Most people prefer their soda cold and their coffee hot, and a new study shows that this coudl be because changes in the temperature of foods and drinks have an effect on the taste intensity of sour, bitter and astringent tastes.
In addition, in 20 to 30 percent of the population known as 'thermal' tasters, heating or cooling small areas of the tongue draws out a taste sensation without the presence of food or drink.
"For some individuals, temperature alone can elicit taste sensations. These individuals seem to be more sensitive to tastes in general. What our work shows is that, in addition to these sensitive individuals, the temperature of a specific taste can affect how intense it tastes," the authors write in the paper, published May 11 in the journal Chemosensory Perception.
Over three sessions, 74 participants (a combination of 'thermal' tasters, 'super' tasters i.e. people who are particularly sensitive to tastes in general, and 'regular' tasters) tasted sweet, sour, bitter and astringent solutions at both 5 and 35 degrees Celsius. They were then asked to rate the intensity of the tastes over a period of time.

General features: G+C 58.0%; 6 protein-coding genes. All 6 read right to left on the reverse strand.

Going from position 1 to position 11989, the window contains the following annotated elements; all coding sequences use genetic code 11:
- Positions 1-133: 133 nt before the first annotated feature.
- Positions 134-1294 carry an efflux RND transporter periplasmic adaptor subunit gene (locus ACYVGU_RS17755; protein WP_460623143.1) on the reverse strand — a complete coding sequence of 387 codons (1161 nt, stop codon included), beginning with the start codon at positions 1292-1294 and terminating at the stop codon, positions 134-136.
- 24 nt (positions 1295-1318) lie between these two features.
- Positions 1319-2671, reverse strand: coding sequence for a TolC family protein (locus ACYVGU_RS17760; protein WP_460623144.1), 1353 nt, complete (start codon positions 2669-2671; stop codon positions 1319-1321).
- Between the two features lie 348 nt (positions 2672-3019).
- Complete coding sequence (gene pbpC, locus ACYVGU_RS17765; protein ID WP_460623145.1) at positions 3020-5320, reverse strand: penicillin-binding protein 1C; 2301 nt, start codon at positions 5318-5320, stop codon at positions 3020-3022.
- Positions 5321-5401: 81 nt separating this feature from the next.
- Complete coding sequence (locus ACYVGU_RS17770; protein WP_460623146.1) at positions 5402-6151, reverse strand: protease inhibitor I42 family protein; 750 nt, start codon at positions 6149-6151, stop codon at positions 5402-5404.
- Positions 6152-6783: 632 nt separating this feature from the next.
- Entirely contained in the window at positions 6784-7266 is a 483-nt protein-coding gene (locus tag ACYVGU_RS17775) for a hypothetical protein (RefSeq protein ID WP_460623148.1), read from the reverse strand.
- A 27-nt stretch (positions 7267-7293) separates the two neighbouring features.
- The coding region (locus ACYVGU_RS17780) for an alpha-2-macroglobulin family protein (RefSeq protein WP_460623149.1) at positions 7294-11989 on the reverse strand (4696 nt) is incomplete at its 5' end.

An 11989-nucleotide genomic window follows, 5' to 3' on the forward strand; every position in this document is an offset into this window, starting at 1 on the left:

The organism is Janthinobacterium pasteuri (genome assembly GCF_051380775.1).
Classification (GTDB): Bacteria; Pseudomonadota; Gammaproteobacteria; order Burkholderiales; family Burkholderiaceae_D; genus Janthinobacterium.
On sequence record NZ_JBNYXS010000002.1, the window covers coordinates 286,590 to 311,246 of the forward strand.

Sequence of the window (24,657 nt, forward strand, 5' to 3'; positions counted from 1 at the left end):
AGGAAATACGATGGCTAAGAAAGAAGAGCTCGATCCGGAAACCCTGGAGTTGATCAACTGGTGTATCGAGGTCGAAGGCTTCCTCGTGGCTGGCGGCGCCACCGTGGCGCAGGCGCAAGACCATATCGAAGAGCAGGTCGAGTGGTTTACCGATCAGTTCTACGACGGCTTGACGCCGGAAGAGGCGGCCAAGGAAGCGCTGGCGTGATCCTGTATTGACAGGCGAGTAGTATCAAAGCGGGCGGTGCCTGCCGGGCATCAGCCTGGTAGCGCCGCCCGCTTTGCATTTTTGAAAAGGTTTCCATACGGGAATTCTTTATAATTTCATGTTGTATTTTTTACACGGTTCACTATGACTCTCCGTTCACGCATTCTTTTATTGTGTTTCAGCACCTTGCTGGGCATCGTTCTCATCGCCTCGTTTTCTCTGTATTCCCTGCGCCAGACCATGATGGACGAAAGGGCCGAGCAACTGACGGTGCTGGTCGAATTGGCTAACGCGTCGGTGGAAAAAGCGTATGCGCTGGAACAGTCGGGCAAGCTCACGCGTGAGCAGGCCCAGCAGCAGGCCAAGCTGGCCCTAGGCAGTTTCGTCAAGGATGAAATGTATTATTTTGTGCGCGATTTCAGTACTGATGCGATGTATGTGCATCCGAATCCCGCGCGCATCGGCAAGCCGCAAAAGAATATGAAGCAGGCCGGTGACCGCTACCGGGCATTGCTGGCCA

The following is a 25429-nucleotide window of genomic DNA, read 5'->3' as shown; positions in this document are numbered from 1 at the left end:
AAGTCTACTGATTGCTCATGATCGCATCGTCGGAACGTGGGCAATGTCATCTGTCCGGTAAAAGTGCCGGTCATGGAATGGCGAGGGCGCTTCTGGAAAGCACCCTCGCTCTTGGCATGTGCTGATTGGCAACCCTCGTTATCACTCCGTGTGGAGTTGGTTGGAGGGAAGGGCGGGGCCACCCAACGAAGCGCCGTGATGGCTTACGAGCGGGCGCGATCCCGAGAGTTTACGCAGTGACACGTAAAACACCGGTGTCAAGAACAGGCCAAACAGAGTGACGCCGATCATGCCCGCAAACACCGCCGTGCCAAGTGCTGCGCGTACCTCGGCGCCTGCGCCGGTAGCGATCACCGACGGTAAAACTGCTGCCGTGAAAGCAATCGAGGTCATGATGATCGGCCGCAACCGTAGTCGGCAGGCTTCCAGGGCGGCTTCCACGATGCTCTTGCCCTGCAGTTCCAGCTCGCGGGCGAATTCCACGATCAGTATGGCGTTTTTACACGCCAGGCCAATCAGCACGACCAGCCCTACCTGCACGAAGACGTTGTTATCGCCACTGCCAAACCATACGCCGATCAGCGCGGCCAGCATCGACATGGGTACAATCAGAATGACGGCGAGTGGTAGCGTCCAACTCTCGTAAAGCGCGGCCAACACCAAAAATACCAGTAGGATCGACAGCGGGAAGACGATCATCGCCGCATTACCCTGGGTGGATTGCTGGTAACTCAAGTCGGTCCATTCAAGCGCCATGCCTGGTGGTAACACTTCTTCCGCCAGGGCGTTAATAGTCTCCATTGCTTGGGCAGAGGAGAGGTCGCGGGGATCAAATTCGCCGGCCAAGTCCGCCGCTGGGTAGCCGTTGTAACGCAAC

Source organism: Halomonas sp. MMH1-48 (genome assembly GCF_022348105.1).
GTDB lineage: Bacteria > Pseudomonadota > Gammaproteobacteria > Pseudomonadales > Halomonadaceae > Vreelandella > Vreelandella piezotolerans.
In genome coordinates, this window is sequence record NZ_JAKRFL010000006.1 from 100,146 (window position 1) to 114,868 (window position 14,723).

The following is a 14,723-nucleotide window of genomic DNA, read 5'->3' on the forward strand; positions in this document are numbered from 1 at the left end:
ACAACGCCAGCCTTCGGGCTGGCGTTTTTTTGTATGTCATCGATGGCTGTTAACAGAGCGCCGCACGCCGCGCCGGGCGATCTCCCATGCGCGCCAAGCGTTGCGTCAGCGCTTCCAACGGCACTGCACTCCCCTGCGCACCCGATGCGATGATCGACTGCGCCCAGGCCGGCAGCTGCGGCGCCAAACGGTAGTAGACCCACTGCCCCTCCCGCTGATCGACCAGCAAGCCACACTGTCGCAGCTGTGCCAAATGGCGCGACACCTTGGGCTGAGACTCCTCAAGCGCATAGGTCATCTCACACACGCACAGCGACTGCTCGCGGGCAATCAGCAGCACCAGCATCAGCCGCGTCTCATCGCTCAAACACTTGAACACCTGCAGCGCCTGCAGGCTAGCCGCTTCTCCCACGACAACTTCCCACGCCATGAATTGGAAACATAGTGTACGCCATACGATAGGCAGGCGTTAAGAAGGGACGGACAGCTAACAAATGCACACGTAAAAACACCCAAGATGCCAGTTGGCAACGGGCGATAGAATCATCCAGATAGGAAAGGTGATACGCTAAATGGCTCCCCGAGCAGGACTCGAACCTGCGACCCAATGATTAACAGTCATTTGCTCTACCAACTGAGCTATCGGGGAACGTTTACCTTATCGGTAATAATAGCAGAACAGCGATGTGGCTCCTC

For all three types of tasters, temperature influenced the intensity of astringent, bitter and sour solutions, but not from the sweet solutions. Astringency and sourness were more intense when the solution was warm, and the intensity of the flavor lasted longer with the warm solution than with the cold one.
On the other hand, bitterness was more intense with the cold solution and the flavor intensity declined faster with the cold solution than with the warm one. Surprisingly, there was no difference in perceived sweetness between the cold and warm sugar solutions, but it took longer for the cold solution to reach its maximum flavor intensity.
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